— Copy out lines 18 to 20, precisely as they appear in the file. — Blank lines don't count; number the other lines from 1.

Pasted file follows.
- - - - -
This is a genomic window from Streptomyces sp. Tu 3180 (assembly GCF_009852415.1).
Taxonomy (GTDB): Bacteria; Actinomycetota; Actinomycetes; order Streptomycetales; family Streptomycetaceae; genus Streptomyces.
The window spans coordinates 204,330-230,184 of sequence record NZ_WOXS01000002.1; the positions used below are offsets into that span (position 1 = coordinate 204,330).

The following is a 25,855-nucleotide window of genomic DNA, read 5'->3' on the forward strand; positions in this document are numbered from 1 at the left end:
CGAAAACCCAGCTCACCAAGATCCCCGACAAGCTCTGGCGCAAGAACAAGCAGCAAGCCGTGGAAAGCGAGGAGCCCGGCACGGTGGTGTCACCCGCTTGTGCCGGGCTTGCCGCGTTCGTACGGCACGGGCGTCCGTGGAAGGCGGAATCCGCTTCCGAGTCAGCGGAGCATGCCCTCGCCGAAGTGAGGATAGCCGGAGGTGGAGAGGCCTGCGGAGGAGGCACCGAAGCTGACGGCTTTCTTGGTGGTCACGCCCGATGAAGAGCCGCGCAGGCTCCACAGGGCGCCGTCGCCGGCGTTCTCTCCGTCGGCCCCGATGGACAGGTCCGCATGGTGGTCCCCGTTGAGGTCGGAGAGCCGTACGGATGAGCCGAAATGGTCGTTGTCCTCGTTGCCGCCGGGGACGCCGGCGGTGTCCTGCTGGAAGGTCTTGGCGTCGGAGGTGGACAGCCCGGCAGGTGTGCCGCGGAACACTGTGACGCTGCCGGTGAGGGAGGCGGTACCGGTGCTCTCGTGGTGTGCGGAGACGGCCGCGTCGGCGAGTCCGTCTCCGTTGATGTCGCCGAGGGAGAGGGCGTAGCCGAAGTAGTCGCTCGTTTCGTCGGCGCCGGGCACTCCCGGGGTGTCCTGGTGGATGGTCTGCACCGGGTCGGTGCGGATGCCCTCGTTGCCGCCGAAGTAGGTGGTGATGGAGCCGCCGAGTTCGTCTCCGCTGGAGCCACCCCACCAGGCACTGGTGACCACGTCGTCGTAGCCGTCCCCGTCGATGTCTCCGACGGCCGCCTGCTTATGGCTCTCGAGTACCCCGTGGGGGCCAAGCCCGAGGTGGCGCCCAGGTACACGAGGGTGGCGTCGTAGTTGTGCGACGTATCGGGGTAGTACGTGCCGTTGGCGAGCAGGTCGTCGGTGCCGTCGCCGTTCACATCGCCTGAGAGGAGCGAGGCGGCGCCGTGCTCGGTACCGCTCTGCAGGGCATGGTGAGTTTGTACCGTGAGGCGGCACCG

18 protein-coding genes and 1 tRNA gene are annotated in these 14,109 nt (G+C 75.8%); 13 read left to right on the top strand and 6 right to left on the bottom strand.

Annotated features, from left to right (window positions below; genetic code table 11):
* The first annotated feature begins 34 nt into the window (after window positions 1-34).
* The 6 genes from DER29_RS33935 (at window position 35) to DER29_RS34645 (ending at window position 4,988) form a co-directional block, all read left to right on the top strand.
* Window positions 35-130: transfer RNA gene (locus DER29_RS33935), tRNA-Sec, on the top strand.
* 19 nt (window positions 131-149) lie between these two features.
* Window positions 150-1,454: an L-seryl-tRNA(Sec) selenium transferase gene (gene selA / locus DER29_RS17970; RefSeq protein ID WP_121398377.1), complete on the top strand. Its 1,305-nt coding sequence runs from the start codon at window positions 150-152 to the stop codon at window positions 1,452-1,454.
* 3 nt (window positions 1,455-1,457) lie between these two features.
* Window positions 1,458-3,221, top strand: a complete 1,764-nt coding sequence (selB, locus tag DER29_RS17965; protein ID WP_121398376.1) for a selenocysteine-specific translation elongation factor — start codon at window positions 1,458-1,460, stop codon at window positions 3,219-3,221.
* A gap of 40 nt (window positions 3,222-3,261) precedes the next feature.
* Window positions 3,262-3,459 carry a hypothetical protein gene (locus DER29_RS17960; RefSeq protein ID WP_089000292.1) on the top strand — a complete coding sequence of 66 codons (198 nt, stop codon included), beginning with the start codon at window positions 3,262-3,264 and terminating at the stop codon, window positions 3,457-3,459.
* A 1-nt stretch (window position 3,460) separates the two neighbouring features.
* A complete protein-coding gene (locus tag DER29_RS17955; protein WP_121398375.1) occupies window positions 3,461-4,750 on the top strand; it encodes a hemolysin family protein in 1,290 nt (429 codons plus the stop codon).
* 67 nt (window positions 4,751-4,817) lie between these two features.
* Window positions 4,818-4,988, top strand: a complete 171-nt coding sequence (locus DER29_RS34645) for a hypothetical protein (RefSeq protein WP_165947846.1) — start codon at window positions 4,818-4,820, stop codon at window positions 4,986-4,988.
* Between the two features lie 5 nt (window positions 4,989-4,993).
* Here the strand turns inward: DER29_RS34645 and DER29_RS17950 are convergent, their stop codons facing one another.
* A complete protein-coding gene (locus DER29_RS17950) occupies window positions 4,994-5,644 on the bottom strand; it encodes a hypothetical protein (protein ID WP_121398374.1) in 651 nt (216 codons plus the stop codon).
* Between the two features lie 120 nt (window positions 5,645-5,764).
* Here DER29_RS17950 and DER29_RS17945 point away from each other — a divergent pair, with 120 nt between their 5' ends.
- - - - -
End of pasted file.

* A complete protein-coding gene (locus tag DER29_RS17955; protein WP_121398375.1) occupies window positions 3,461-4,750 on the top strand; it encodes a hemolysin family protein in 1,290 nt (429 codons plus the stop codon).
* 67 nt (window positions 4,751-4,817) lie between these two features.
* Window positions 4,818-4,988, top strand: a complete 171-nt coding sequence (locus DER29_RS34645) for a hypothetical protein (RefSeq protein WP_165947846.1) — start codon at window positions 4,818-4,820, stop codon at window positions 4,986-4,988.